Untitled (Piano Keys) is a remarkable work for the way it forms a stylistic bridge between Walters’ earliest abstract works and the final fifteen years of his oeuvre while he took a break from his koru paintings. The work also gives us a clue as to the artist’s interest, not only in European abstraction, but the lessons of Dadaism, and especially of Jean Arp who compared the role of the artist to a plant bearing fruit.
Walters (1919-1995) largely moved between New Zealand and Australia through his career, working in Wellington, Auckland, Sydney, Melbourne and finally Christchurch where he died in 1995. His early career was punctuated by a brief but very influential period living in London, Amsterdam and Paris where he gained first-hand experience of Paul Klee, Victor Vasarley, Auguste Herbin, Giorgio Morandi, Kazimir Malevich, Theo van Doesburg, Joan Miró, Jean Arp and Piet Mondrian.
Though by the 1970s he is working in acrylic on canvas, paintings from this period such as Untitled (Piano Keys) started out as paper collages. Walters would cut out a variety of shapes of coloured paper and arrange and re-arrange them on a larger sheet until he had arrived at the composition of forms that best suited him; and from there he would commence painting. This is a slow and deliberative process, but it is also open to spontaneous chance discoveries, and these two aspects give the artist great freedom to work through numerous possibilities before settling on the most satisfying. Here, the lessons of Dadaism and especially of Jean Arp (Hans Arp) seem important, because it was Arp who also developed both paintings and relief sculptures from experiments with paper collage. “According to the laws of chance” Arp would drop cut paper shapes (and later torn pieces of paper) – like fruit from a plant – onto a plane ground and then arrange his design based on the compositional juxtapositions suggested by where the paper pieces landed. He was careful to explain however that his compositions were not the result of “the law of senselessness”: they were not, as people have claimed, random.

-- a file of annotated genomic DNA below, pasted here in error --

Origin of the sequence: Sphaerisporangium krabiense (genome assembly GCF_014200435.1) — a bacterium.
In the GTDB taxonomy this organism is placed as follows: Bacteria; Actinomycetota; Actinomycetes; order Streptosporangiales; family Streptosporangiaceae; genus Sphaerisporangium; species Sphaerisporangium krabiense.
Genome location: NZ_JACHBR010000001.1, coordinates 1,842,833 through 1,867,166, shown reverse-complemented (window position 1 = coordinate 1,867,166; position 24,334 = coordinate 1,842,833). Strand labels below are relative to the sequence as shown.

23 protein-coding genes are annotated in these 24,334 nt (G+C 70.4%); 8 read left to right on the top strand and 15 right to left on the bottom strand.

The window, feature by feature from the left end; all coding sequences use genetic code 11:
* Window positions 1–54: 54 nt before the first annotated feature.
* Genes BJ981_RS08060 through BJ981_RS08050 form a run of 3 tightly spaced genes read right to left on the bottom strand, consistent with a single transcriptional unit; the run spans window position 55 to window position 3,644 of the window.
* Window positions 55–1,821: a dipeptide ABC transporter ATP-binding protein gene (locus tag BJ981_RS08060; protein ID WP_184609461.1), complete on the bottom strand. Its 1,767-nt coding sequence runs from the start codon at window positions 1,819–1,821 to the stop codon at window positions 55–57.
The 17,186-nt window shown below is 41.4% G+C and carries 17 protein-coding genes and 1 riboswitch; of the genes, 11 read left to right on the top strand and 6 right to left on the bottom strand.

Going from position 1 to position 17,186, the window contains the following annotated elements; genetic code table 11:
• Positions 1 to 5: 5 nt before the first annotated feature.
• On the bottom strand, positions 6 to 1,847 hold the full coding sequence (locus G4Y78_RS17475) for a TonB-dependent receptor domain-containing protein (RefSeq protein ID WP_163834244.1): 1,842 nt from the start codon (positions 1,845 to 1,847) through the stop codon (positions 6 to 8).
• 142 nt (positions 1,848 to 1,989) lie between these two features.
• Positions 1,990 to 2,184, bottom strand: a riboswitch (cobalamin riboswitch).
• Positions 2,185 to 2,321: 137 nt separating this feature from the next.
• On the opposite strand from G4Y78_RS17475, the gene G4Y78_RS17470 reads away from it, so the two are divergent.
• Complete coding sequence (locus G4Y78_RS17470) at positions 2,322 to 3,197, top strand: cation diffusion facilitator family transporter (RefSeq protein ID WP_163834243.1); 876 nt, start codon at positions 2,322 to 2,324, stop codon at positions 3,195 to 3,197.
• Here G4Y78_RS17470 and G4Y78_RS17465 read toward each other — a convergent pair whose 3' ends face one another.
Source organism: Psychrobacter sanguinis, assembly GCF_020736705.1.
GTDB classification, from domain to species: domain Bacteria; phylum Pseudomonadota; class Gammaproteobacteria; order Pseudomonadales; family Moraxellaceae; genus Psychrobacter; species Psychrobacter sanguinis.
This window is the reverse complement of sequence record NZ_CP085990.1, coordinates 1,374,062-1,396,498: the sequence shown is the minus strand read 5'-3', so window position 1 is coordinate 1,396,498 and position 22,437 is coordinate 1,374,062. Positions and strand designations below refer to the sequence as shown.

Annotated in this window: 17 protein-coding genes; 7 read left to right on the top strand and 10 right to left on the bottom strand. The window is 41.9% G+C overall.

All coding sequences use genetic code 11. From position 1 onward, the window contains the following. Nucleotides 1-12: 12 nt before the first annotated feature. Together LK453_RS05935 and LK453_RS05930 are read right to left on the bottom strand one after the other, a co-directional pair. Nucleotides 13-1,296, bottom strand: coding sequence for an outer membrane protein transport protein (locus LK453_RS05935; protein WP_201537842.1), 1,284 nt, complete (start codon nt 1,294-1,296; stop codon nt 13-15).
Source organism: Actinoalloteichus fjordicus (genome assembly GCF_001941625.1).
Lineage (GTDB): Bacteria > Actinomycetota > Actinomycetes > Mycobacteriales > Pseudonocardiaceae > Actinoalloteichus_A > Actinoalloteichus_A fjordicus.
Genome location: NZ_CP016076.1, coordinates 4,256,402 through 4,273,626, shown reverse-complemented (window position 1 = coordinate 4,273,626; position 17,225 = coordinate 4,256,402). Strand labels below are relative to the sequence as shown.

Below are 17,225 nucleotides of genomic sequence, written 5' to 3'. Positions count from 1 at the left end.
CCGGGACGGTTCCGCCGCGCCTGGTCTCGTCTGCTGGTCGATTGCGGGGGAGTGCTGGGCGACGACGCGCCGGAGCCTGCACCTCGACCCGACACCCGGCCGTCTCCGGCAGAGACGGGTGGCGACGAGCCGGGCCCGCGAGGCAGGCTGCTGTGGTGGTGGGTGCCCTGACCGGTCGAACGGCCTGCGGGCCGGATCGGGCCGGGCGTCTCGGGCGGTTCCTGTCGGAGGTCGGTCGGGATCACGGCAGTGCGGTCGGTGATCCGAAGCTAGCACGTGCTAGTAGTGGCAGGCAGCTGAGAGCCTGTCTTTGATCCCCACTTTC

Take a look at the small black shape at the top right hand corner of Walters’ painting. Is this the result of the operation of the “laws of chance” in the moments when Walters is moving pieces of cut paper around to develop the plan for his painting? It could be. But whether it is or not, it reveals the artist’s delight in creating surprising shifts and formal juxtapositions that have a lasting resonance.
Gordon Walters, Untitled (Piano Keys), acrylic on canvas 490 x 610 mm
Essay commissioned by International Art Centre, Parnell, Auckland, NZ; and published in Selected works from the Fletcher Trust Collection, 10 September 2014 (August 2014).